The Cleveland Clinic

Breast Cancer and Menopause

Menopause itself is not associated with an increased risk of developing cancer. However, the rates of many cancers, including breast cancer, do increase with age. In addition, some of the drugs used to manage menopausal symptoms may increase or decrease a person's cancer risk.

What Are the Risk Factors for Breast Cancer?

Certain factors increase the risk of developing breast cancer. However, having many risk factors does not mean a woman will develop breast cancer, and having no risk factors does not mean she will not develop the disease.

Age is the single-most important risk factor for breast cancer. The chances of developing the disease increase with age. About 70% of women diagnosed with breast cancer each year are over age 50, and almost half are age 65 and older.

Personal risk is also greater if an immediate family member (mother, sister, or daughter) has had breast cancer, particularly if it was at an early age. Also, women who have had a breast biopsy (removal of breast tissue) that shows certain types of benign disease, such as atypical hyperplasia, are more likely to get breast cancer.

Other risk factors include:

  • Having cancer in one breast (may recur or develop in other)
  • Late menopause (after age 55)
  • Starting menstruation early in life (before age 12)
  • Having a first child after age 30
  • Never having children

Does Hormone Therapy (HT) Increase a Woman's Chances of Developing Breast Cancer?

Evidence suggests that the longer a woman is exposed to female hormones (either made by the body, taken as a drug, or delivered by a patch), the more likely she is to develop breast cancer.

Hormone therapy may be given to postmenopausal women who have menopausal symptoms. The longer a woman is on HT, the greater her chances may be of being diagnosed with breast cancer. However, once a woman goes off HT, her risk appears to revert back to baseline.

Can I Prevent Breast Cancer?

While there is no definitive way to prevent breast cancer, there are steps you can take to detect the disease in its early stages and increase your chances of survival:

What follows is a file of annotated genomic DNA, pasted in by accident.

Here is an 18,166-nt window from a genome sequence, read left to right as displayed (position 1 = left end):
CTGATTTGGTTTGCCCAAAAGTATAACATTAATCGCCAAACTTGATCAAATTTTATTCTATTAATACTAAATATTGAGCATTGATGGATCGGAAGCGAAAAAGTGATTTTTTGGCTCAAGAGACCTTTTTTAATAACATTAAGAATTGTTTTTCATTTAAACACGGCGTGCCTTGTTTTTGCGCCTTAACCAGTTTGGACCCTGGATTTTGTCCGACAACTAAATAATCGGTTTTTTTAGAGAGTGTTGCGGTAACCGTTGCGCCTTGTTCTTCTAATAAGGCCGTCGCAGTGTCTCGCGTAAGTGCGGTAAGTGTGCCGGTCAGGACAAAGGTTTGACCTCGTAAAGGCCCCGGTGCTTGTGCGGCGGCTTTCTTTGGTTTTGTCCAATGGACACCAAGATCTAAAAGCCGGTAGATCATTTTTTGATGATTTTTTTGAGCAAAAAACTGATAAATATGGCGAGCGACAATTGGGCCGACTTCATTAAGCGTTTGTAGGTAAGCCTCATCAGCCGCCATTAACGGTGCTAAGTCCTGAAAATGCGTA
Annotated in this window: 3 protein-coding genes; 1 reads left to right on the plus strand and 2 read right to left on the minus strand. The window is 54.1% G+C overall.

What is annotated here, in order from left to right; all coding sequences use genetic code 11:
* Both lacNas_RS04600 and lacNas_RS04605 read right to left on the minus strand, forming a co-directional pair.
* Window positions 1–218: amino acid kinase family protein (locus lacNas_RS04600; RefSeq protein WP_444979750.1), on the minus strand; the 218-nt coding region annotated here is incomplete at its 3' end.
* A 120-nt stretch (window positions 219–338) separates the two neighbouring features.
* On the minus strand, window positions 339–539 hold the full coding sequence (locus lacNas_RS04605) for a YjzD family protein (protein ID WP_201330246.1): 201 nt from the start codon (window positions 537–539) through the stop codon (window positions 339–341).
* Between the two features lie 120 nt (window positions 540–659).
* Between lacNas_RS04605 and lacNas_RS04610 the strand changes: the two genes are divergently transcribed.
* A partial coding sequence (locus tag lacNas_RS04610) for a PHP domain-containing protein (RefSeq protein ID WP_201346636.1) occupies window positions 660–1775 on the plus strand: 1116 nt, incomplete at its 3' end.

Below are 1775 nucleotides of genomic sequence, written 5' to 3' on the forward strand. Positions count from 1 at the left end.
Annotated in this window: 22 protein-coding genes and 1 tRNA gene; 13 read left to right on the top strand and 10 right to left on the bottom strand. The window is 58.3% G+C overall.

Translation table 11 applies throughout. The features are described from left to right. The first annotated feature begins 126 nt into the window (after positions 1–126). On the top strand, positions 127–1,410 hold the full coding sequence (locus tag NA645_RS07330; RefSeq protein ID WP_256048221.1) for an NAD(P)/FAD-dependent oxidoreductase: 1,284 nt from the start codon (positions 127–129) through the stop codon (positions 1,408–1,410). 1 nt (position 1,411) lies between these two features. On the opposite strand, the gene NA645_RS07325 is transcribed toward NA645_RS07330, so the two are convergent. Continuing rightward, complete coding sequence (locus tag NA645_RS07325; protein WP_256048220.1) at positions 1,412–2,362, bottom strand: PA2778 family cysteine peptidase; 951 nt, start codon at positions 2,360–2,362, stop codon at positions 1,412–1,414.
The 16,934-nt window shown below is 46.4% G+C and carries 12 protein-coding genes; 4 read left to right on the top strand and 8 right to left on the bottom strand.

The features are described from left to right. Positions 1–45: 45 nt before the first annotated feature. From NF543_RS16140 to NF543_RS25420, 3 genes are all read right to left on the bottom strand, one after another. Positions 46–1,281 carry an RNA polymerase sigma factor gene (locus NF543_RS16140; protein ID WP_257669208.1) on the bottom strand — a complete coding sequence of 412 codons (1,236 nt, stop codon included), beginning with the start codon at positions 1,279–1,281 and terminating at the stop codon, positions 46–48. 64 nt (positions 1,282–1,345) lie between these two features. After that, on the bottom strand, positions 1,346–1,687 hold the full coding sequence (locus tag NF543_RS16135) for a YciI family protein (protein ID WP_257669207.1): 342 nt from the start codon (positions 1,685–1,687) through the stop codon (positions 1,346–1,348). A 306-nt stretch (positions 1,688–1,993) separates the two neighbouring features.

• Baseline screening mammogram between the ages of 35 and 40.
  • If you are over 40, get a mammogram every year or every other year (your doctor may recommend starting earlier than age 40, depending on your individual risk factors).
  • Have your breasts examined by a health care provider at least once a year.
  • Perform a breast self-exam each month.
  • Be sure to exercise daily, avoid weight gain, avoid excessive alcohol use and ingest adequate amounts of folate (0.4 mg) and vitamin D (400-800 IU) daily

How Is Breast Cancer Diagnosed?

Detection of breast cancer in its early stages -- hopefully before it moves outside the breast -- can significantly improve the chances that treatment will be successful. The survival rate from breast cancer increases when the disease is detected and treated early.

There are two methods of early detection that involve physical examination of the breast: breast self-examination and clinical breast examination.

The American Cancer Society recommends that women age 20 and older do a breast self-exam each month. By doing the exam regularly, a woman becomes familiar with the normal feel of her breasts and can more easily notice changes. Any change should be reported promptly to a doctor.

Women ages 20 to 39 should have a doctor perform a breast exam every 3 years and then every year once they turn 40.

Mammography is an important method of early detection that uses low doses of X-rays to take a picture of breast tissue. The purpose of a mammogram is to find abnormalities that are too small to be seen or felt. However, mammograms will not detect all breast cancers, which is why physical breast exams are very important.

To find out if you are at increased risk for breast cancer, consult your doctor.

Reviewed by the doctors at the Cleveland Clinic Women's Health Center

Edited by Jaswant S. Chaddha, FACS, FACOG, MD, on December 1, 2006


Last Editorial Review: 6/12/2008



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